Three years ago, Libyans were celebrating the overthrow of their longtime dictator Muammar Gaddafi. Now fighting among the very same militias who started that revolution is throwing the country back into chaos. (Via Getty Images)
It’s why the U.S. Embassy just evacuated its staff from the country due to what U.S. Secretary of State John Kerry called “free wheeling militia violence.”
“It presents a very real risk to our personnel.” (Via CNN)
That militia violence — some of the worst Libya has seen in months — boils down to a turf war between Islamists and anti-Islamists.
And Tripoli's main airport has taken center stage where fierce fighting among two main groups of ex-fighters has killed dozens. (Via Euronews)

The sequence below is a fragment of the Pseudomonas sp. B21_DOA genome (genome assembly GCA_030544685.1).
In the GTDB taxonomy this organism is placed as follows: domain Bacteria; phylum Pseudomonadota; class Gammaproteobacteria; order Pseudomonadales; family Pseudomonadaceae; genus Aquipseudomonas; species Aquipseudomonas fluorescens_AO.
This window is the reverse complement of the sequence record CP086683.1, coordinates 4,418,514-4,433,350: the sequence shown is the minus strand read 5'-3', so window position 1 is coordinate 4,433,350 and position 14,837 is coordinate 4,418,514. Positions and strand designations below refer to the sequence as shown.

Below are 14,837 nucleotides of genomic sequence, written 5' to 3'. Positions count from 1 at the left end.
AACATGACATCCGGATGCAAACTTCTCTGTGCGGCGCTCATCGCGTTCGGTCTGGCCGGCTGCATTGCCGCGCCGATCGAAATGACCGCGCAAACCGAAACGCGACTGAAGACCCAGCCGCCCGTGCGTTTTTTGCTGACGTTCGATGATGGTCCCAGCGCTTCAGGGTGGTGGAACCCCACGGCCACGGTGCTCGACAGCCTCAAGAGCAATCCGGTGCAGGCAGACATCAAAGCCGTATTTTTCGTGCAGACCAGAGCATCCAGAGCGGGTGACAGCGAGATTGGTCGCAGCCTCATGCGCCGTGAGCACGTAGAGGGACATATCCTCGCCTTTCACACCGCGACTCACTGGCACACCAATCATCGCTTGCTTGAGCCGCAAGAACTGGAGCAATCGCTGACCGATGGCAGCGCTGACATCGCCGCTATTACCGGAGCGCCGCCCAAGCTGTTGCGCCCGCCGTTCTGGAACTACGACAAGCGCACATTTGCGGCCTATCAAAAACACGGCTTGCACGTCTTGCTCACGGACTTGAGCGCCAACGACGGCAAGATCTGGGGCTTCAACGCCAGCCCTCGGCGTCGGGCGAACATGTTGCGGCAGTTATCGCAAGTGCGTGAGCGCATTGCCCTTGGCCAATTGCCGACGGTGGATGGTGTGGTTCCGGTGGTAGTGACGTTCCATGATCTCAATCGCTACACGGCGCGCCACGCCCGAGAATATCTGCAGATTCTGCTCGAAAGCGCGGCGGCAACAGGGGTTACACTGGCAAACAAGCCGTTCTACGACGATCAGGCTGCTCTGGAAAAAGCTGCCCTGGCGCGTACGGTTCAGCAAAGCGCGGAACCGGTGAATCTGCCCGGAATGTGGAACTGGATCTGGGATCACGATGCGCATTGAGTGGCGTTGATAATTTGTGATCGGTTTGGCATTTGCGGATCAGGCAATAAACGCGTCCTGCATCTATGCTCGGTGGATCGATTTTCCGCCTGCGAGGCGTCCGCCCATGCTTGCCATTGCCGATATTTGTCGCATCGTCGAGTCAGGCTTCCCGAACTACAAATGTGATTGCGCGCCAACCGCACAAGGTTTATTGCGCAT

One group hails from the western city of Zintan and has controled the airport for the last three years. The other is an Islamist-led militia with fighters from Misrata. (Via Google)
The governments that followed Gaddafi have tried and failed to control these competing armed brigades. (Via Getty Images)
The reason, according to a writer at Daily News Egypt, is the security vacuum that was left behind after Gaddafi’s fall. “Rather than a national police force, army or security service, powerful regional militias have taken over management of their own territories and the security of the people residing there ... Without security, the political transition is doomed to fail.”
This is the second time in past three years that the U.S. has suspended embassy operations in Libya — the last time during the 2011 uprising.
Citing U.S. officials, CNN reports over 150 personnel, including 80 U.S. Marines, were evacuated from the embassy and driven into Tunisia.
The U.S. has also issued a travel warning to Libya and urged all Americans to leave the country.